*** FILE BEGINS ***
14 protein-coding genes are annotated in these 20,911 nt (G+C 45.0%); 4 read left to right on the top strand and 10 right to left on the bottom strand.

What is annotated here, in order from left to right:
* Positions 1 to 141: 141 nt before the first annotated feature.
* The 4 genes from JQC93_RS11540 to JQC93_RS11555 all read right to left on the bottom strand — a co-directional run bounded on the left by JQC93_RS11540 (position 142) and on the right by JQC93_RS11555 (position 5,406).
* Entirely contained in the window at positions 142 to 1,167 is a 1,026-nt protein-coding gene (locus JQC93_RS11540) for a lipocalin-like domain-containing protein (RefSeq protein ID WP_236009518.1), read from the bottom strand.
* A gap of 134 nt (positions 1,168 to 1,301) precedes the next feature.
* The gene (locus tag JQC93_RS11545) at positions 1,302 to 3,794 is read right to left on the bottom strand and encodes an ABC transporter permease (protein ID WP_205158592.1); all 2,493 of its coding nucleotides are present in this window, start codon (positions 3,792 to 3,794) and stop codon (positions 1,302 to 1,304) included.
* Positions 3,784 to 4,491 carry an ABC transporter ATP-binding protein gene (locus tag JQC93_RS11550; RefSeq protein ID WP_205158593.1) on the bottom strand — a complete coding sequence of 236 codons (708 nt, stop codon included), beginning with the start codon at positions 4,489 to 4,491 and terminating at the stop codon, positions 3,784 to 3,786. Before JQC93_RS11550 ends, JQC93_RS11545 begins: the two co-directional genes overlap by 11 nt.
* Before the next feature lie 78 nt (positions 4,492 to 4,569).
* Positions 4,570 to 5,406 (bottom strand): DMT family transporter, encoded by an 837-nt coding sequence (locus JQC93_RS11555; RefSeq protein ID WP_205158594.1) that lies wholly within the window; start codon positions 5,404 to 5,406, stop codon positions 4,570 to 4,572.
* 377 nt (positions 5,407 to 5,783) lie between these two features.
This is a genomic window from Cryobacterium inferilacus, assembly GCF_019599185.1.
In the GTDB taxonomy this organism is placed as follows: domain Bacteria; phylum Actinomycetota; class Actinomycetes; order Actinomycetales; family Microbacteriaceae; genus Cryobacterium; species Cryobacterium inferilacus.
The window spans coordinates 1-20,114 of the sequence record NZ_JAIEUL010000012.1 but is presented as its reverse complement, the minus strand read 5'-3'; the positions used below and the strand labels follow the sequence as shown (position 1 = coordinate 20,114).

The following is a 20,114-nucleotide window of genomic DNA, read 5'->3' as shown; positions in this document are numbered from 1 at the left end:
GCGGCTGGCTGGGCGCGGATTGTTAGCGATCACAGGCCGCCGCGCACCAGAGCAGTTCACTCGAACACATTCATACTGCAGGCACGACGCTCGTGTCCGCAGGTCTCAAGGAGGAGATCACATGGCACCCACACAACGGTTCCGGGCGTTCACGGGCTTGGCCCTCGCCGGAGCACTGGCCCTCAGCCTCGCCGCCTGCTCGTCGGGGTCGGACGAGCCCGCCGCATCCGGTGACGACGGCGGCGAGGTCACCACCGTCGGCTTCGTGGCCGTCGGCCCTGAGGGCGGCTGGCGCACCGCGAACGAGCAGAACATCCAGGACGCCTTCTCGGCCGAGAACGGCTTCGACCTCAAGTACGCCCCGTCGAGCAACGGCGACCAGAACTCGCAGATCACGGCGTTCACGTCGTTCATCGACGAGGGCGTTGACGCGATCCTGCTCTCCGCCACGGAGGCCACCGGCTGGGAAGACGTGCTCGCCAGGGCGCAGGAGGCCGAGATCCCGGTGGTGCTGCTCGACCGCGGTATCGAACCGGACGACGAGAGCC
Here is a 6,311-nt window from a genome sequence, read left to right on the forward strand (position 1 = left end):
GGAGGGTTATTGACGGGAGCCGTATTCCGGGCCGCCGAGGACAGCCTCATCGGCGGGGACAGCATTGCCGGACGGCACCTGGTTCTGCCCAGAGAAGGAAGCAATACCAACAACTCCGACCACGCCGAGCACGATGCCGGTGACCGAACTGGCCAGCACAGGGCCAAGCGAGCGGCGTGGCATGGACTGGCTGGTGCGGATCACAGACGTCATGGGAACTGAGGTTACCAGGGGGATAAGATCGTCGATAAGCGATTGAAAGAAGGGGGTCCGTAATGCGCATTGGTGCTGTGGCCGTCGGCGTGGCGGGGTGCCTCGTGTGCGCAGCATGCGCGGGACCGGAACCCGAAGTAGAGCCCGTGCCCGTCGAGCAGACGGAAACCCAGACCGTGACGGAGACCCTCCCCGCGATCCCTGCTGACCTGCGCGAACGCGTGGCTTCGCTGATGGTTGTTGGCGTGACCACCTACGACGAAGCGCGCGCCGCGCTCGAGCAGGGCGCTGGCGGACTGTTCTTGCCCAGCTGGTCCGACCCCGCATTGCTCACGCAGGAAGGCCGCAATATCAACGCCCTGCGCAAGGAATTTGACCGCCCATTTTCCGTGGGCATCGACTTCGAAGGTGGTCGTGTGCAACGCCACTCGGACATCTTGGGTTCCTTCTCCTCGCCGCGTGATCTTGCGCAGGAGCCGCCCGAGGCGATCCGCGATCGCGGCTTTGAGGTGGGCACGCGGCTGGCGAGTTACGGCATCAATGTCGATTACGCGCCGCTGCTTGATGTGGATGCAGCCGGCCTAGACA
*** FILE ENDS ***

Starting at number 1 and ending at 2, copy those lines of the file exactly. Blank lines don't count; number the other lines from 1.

14 protein-coding genes are annotated in these 20,911 nt (G+C 45.0%); 4 read left to right on the top strand and 10 right to left on the bottom strand.

What is annotated here, in order from left to right: